Energy News: Increased battery demand spurs interest in Utah’s metallic resources
by Stephanie Mills
The term “battery metals” has come to prominence rapidly over the past five years, and refers to a category of resources that have become essential to powering our increasingly electrical world. Battery metals power our cell phones, laptops, and a growing fleet of electric vehicles, and play a role in bringing renewable energy into our homes. The International Energy Agency reports that in 2018 the global stock of electric passenger vehicles passed 5 million and is projected to exceed 130 million in 2030. The U.S. Energy Information Administration projects that renewables will account for a quarter of global energy consumption by 2040 and nearly half of electricity generation by 2050. Despite fluctuating prices, the case for increased demand of battery metals is strong, and explorers for these metals are active globally, including in Utah.
Lithium is perhaps the best known battery metal, as it is the essential component to the lithium-ion batteries that power everything from cell phones to electric vehicles. The leading global producer of lithium is Australia, mining lithium from hardrock sources such as igneous pegmatites. Chile is the second largest producer and has the largest reserves of lithium globally. Chile’s reserves are found in brines, and, in fact, the Salar de Atacama alone accounts for over 35 percent of global lithium reserves (“salar” is Spanish for salt flat). Utah is known for Great Salt Lake (GSL) and extensive salt flats (e.g., Great Salt Lake Desert), so it may seem intuitive that there is lithium-producing potential similar to the Chilean salars. In actuality, GSL brines and the salt flats have lower concentrations of lithium and a higher ratio of magnesium to lithium than found in Chile, making the economics of lithium processing more costly. Lithium produced as a byproduct of magnesium recovery, such as U.S. Magnesium’s operation on the GSL south arm, is the most likely source of lithium production from surface and shallow subsurface brines and salts in Utah. In the Paradox Basin in southeastern Utah, Anson Resources is testing the lithium potential of deep brines extracted from historical oil and gas wells. The current resource estimate for the Paradox Basin Brine Project is about 397 million brine tons at 98 ppm lithium, which equates to 205,500 recoverable tons of lithium carbonate equivalent plus byproduct bromine, boron, and iodine.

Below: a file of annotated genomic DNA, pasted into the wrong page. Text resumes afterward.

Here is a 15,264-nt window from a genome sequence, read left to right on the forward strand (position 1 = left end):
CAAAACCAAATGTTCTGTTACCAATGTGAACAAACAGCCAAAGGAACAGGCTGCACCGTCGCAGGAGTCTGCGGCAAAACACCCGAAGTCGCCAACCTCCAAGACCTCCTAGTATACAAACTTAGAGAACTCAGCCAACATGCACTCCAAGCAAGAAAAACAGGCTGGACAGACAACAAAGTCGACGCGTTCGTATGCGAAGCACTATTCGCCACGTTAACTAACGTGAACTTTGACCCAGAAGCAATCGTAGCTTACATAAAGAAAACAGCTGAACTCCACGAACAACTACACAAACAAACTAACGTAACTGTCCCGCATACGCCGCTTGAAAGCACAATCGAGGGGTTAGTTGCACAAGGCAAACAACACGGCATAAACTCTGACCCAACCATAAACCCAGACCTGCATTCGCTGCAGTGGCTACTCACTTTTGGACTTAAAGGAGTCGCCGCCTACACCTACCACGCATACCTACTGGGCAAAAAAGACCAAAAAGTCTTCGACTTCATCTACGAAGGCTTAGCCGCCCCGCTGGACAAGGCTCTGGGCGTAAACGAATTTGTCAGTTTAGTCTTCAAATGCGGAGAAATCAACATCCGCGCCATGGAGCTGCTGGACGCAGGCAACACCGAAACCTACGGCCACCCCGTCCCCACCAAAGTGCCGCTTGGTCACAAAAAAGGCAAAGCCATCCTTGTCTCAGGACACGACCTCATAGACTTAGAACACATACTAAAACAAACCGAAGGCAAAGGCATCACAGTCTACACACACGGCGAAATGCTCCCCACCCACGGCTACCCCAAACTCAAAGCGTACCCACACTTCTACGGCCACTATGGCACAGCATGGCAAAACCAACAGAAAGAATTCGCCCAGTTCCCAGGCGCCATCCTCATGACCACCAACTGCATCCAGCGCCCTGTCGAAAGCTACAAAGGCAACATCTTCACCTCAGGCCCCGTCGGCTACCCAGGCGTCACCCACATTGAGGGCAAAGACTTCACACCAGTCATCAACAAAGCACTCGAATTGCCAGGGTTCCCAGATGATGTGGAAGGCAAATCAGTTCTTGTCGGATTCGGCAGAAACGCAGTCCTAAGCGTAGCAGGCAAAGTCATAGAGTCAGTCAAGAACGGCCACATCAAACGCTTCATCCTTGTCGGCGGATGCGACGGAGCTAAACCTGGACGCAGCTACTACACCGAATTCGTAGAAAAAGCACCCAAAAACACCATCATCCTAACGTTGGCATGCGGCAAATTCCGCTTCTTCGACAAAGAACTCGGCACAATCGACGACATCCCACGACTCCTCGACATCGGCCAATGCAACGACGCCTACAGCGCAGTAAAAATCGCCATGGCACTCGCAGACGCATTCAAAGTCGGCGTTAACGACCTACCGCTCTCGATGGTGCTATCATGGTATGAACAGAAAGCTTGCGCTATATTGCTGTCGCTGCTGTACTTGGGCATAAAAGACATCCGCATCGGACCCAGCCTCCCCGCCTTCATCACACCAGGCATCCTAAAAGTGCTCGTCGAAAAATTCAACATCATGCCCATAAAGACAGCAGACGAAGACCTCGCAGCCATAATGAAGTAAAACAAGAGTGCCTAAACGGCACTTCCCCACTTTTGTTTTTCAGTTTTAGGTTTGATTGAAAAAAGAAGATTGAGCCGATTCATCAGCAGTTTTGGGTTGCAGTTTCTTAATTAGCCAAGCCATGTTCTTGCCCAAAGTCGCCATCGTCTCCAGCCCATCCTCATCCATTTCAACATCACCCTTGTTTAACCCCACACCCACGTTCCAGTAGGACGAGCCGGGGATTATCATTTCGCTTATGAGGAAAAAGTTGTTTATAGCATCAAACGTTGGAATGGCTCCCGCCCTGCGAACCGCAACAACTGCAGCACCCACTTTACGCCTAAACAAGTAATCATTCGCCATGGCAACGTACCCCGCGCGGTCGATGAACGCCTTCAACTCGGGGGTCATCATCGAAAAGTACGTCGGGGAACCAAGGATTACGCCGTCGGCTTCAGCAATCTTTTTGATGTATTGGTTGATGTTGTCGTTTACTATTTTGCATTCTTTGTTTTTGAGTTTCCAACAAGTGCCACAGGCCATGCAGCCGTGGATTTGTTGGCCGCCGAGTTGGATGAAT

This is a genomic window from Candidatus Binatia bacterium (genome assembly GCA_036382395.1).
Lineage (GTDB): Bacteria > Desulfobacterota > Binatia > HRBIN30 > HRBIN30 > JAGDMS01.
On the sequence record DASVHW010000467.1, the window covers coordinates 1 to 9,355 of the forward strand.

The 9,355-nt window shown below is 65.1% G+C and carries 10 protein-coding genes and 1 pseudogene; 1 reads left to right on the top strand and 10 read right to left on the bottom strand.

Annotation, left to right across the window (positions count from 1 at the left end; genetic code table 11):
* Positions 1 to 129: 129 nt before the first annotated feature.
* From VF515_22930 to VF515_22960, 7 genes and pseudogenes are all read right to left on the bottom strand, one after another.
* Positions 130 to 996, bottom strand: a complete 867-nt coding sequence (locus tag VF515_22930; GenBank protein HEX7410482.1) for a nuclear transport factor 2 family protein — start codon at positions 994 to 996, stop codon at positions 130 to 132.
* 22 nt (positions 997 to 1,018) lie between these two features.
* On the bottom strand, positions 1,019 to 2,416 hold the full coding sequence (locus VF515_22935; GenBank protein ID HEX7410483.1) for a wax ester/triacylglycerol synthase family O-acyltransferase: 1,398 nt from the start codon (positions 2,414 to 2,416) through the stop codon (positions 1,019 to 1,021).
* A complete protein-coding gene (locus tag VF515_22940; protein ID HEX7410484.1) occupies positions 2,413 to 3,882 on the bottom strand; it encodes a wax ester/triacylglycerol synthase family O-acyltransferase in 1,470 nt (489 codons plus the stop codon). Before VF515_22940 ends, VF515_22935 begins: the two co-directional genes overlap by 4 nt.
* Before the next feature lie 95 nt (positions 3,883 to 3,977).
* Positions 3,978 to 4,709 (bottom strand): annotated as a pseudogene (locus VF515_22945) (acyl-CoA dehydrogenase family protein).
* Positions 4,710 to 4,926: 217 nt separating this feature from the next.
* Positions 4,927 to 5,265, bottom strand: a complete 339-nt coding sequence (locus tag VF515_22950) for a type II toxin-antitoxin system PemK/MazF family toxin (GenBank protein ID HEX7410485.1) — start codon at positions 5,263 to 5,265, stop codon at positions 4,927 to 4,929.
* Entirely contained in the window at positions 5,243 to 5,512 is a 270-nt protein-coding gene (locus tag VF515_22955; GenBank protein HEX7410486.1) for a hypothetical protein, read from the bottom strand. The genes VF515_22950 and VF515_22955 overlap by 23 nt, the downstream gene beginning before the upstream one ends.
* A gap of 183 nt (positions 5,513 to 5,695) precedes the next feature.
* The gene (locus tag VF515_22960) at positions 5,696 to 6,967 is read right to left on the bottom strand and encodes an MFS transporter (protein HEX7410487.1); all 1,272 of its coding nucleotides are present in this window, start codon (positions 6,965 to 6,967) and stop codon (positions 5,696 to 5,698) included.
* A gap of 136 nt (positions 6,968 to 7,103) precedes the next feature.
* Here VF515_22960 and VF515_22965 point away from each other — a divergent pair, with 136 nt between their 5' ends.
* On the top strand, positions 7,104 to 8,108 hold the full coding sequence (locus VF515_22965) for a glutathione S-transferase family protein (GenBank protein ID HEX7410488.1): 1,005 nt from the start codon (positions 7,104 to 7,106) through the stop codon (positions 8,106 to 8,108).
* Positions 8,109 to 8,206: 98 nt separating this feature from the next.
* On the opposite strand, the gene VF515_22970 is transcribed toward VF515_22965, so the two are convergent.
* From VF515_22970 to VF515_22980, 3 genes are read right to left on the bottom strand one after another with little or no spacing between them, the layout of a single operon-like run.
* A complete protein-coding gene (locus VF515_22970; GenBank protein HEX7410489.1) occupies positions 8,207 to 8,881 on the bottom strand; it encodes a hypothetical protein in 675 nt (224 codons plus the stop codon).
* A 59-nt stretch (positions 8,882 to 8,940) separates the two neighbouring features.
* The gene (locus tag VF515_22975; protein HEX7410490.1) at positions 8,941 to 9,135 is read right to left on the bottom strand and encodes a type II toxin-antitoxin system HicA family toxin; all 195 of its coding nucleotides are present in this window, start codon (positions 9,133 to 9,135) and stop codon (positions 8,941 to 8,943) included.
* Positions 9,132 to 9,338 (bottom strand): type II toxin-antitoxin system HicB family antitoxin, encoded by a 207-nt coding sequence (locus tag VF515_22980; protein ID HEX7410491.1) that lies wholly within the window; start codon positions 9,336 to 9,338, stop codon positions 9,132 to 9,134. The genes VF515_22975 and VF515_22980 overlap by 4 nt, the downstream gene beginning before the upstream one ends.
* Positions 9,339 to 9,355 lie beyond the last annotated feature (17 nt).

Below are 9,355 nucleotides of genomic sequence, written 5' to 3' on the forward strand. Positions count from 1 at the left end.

Cobalt is another battery metal that has received increasing attention over the past three years. Cobalt is used as a cathode in many types of batteries, including lithium-ion batteries. Currently, the majority of cobalt is mined in the Democratic Republic of Congo (DRC), which accounts for 60 percent of global cobalt production. The responsible sourcing of cobalt has received significant attention in recent years, with particular focus on the health consequences and child labor associated with cobalt mining in the DRC. The pressure for modern companies to have a transparent and ethical supply chain has led to greater interest in cobalt in other parts of the world. In Utah, cobalt is not a primary exploration target but is considered a valuable byproduct, occurring mainly in sediment-hosted copper and uranium deposits. The Copper Ridge project in Grand County is a sediment-hosted copper project targeting shallow oxide copper occurrences, and samples from the project have returned cobalt values up to 0.83 weight percent. Though copper is the main commodity, the cobalt could add significantly to the economic potential of the project.
Vanadium is an increasingly recognized battery metal. Whereas lithium and cobalt are linked more closely with the electric vehicle industry, vanadium is associated with the renewable energy movement. Vanadium redox-flow batteries (VRBs) are high-capacity batteries meant for large-scale energy storage applications, such as ensuring constant baseload energy during periods of low energy generation from renewables like wind and solar (e.g., on still or cloudy days). Although the majority of vanadium is still used for metallurgical purposes such as high-strength low-alloy steel, VRBs are poised to become a significant element in the modern energy landscape. Globally, the largest source of vanadium is from titaniferous magnetite deposits in China, Russia, and South Africa, but the Colorado Plateau has been an important producer of vanadium from sediment-hosted uranium deposits since the early 1900s. During the Atomic Energy Commission’s procurement program from 1947 to 1970, Utah produced approximately 12.5 million tons of ore averaging 0.65 percent V2O5, the equivalent of almost 62.5 million lbs V2O5. Energy Fuels’ White Mesa Mill in Blanding remains the only operating conventional uranium and vanadium mill in the United States, though there is no current uranium or vanadium mining in Utah. In 2018, the mill upgraded its vanadium production capabilities and has been producing vanadium from stockpiles and alternate feeds since early 2019. The Beaver and Pandora uranium-vanadium mines, also owned by Energy Fuels, operated as recently as 2012, and increased demand for vanadium (and/or uranium) would likely see active mining resume.
As the battery industry matures, other metals, such as manganese and graphite, may become increasingly important. Utah remains one of the most favorable exploration and mining jurisdictions in the United States, and as host to three distinct physiographic provinces (Basin and Range Province, Colorado Plateau, Middle Rocky Mountains) is prospective for a wide variety of metallic resources.
For more information on battery metal mining and potential in Utah, see the Utah mining reports and the upcoming Critical Minerals of Utah publication, which can be found through the UGS publication page.